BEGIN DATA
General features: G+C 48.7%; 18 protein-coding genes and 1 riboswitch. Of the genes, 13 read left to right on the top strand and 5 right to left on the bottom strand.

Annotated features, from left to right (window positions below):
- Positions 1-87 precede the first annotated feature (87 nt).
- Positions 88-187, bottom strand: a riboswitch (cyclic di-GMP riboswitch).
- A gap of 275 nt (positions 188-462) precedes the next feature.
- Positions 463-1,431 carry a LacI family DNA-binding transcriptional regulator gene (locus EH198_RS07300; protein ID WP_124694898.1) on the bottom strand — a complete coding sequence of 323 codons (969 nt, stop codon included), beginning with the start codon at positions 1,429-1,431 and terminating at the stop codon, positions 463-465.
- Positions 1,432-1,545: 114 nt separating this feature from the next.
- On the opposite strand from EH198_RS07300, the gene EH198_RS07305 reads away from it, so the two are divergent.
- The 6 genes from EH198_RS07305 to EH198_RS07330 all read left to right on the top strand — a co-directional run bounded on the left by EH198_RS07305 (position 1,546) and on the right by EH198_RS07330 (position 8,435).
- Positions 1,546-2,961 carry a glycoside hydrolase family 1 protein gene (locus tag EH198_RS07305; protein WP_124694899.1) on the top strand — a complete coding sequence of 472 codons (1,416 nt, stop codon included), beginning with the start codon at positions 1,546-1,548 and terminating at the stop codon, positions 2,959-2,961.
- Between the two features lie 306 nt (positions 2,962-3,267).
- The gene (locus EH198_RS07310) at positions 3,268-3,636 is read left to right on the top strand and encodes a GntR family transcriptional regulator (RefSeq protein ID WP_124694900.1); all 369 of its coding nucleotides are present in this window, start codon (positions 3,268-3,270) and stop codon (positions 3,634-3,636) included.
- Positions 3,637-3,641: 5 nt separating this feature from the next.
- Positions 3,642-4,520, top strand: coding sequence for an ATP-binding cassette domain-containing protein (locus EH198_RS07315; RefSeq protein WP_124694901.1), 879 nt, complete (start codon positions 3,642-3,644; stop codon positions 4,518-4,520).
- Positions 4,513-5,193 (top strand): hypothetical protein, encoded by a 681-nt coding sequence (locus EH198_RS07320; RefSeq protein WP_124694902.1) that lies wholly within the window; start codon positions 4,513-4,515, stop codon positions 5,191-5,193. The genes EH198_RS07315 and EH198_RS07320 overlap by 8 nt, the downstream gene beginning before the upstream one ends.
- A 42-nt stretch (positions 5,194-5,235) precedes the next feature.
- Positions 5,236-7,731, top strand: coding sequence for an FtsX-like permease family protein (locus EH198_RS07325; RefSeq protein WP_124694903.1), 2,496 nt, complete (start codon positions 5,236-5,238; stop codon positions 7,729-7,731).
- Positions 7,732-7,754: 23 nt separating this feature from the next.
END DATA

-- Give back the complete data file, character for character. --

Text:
General features: G+C 48.7%; 18 protein-coding genes and 1 riboswitch. Of the genes, 13 read left to right on the top strand and 5 right to left on the bottom strand.

Annotated features, from left to right (window positions below):
- Positions 1-87 precede the first annotated feature (87 nt).
- Positions 88-187, bottom strand: a riboswitch (cyclic di-GMP riboswitch).
- A gap of 275 nt (positions 188-462) precedes the next feature.
- Positions 463-1,431 carry a LacI family DNA-binding transcriptional regulator gene (locus EH198_RS07300; protein ID WP_124694898.1) on the bottom strand — a complete coding sequence of 323 codons (969 nt, stop codon included), beginning with the start codon at positions 1,429-1,431 and terminating at the stop codon, positions 463-465.
- Positions 1,432-1,545: 114 nt separating this feature from the next.
- On the opposite strand from EH198_RS07300, the gene EH198_RS07305 reads away from it, so the two are divergent.
- The 6 genes from EH198_RS07305 to EH198_RS07330 all read left to right on the top strand — a co-directional run bounded on the left by EH198_RS07305 (position 1,546) and on the right by EH198_RS07330 (position 8,435).
- Positions 1,546-2,961 carry a glycoside hydrolase family 1 protein gene (locus tag EH198_RS07305; protein WP_124694899.1) on the top strand — a complete coding sequence of 472 codons (1,416 nt, stop codon included), beginning with the start codon at positions 1,546-1,548 and terminating at the stop codon, positions 2,959-2,961.
- Between the two features lie 306 nt (positions 2,962-3,267).
- The gene (locus EH198_RS07310) at positions 3,268-3,636 is read left to right on the top strand and encodes a GntR family transcriptional regulator (RefSeq protein ID WP_124694900.1); all 369 of its coding nucleotides are present in this window, start codon (positions 3,268-3,270) and stop codon (positions 3,634-3,636) included.
- Positions 3,637-3,641: 5 nt separating this feature from the next.
- Positions 3,642-4,520, top strand: coding sequence for an ATP-binding cassette domain-containing protein (locus EH198_RS07315; RefSeq protein WP_124694901.1), 879 nt, complete (start codon positions 3,642-3,644; stop codon positions 4,518-4,520).
- Positions 4,513-5,193 (top strand): hypothetical protein, encoded by a 681-nt coding sequence (locus EH198_RS07320; RefSeq protein WP_124694902.1) that lies wholly within the window; start codon positions 4,513-4,515, stop codon positions 5,191-5,193. The genes EH198_RS07315 and EH198_RS07320 overlap by 8 nt, the downstream gene beginning before the upstream one ends.
- A 42-nt stretch (positions 5,194-5,235) precedes the next feature.
- Positions 5,236-7,731, top strand: coding sequence for an FtsX-like permease family protein (locus EH198_RS07325; RefSeq protein WP_124694903.1), 2,496 nt, complete (start codon positions 5,236-5,238; stop codon positions 7,729-7,731).
- Positions 7,732-7,754: 23 nt separating this feature from the next.